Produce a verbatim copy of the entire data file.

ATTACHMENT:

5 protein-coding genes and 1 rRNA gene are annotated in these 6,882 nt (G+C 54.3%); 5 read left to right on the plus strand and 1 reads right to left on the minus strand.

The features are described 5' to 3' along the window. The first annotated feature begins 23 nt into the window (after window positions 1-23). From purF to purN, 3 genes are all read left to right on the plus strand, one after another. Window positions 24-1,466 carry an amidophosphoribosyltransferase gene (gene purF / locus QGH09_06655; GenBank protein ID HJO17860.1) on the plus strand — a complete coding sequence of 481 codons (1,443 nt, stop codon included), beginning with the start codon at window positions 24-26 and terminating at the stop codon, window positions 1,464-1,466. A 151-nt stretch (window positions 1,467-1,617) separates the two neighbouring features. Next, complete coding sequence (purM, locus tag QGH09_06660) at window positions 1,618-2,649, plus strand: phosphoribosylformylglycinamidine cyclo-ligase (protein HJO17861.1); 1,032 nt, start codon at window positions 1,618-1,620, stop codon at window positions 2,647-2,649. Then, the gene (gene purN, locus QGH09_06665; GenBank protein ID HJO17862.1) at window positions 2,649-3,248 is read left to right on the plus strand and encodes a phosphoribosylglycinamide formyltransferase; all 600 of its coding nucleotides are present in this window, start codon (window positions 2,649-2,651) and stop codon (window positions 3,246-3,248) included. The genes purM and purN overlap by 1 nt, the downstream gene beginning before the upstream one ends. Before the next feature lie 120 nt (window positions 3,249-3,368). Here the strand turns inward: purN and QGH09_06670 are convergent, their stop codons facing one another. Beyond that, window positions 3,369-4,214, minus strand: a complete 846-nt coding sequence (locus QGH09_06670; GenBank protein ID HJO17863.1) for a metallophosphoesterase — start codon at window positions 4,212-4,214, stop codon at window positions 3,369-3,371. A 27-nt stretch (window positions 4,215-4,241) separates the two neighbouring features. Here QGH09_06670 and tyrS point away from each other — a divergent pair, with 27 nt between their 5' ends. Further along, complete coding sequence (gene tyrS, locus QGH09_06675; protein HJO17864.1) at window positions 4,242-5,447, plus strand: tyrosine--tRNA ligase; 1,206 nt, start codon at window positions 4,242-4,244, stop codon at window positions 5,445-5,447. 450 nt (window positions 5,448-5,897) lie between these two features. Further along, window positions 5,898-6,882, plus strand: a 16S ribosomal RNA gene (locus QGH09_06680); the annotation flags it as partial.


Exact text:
5 protein-coding genes and 1 rRNA gene are annotated in these 6,882 nt (G+C 54.3%); 5 read left to right on the plus strand and 1 reads right to left on the minus strand.

The features are described 5' to 3' along the window. The first annotated feature begins 23 nt into the window (after window positions 1-23). From purF to purN, 3 genes are all read left to right on the plus strand, one after another. Window positions 24-1,466 carry an amidophosphoribosyltransferase gene (gene purF / locus QGH09_06655; GenBank protein ID HJO17860.1) on the plus strand — a complete coding sequence of 481 codons (1,443 nt, stop codon included), beginning with the start codon at window positions 24-26 and terminating at the stop codon, window positions 1,464-1,466. A 151-nt stretch (window positions 1,467-1,617) separates the two neighbouring features. Next, complete coding sequence (purM, locus tag QGH09_06660) at window positions 1,618-2,649, plus strand: phosphoribosylformylglycinamidine cyclo-ligase (protein HJO17861.1); 1,032 nt, start codon at window positions 1,618-1,620, stop codon at window positions 2,647-2,649. Then, the gene (gene purN, locus QGH09_06665; GenBank protein ID HJO17862.1) at window positions 2,649-3,248 is read left to right on the plus strand and encodes a phosphoribosylglycinamide formyltransferase; all 600 of its coding nucleotides are present in this window, start codon (window positions 2,649-2,651) and stop codon (window positions 3,246-3,248) included. The genes purM and purN overlap by 1 nt, the downstream gene beginning before the upstream one ends. Before the next feature lie 120 nt (window positions 3,249-3,368). Here the strand turns inward: purN and QGH09_06670 are convergent, their stop codons facing one another. Beyond that, window positions 3,369-4,214, minus strand: a complete 846-nt coding sequence (locus QGH09_06670; GenBank protein ID HJO17863.1) for a metallophosphoesterase — start codon at window positions 4,212-4,214, stop codon at window positions 3,369-3,371. A 27-nt stretch (window positions 4,215-4,241) separates the two neighbouring features. Here QGH09_06670 and tyrS point away from each other — a divergent pair, with 27 nt between their 5' ends. Further along, complete coding sequence (gene tyrS, locus QGH09_06675; protein HJO17864.1) at window positions 4,242-5,447, plus strand: tyrosine--tRNA ligase; 1,206 nt, start codon at window positions 4,242-4,244, stop codon at window positions 5,445-5,447. 450 nt (window positions 5,448-5,897) lie between these two features. Further along, window positions 5,898-6,882, plus strand: a 16S ribosomal RNA gene (locus QGH09_06680); the annotation flags it as partial.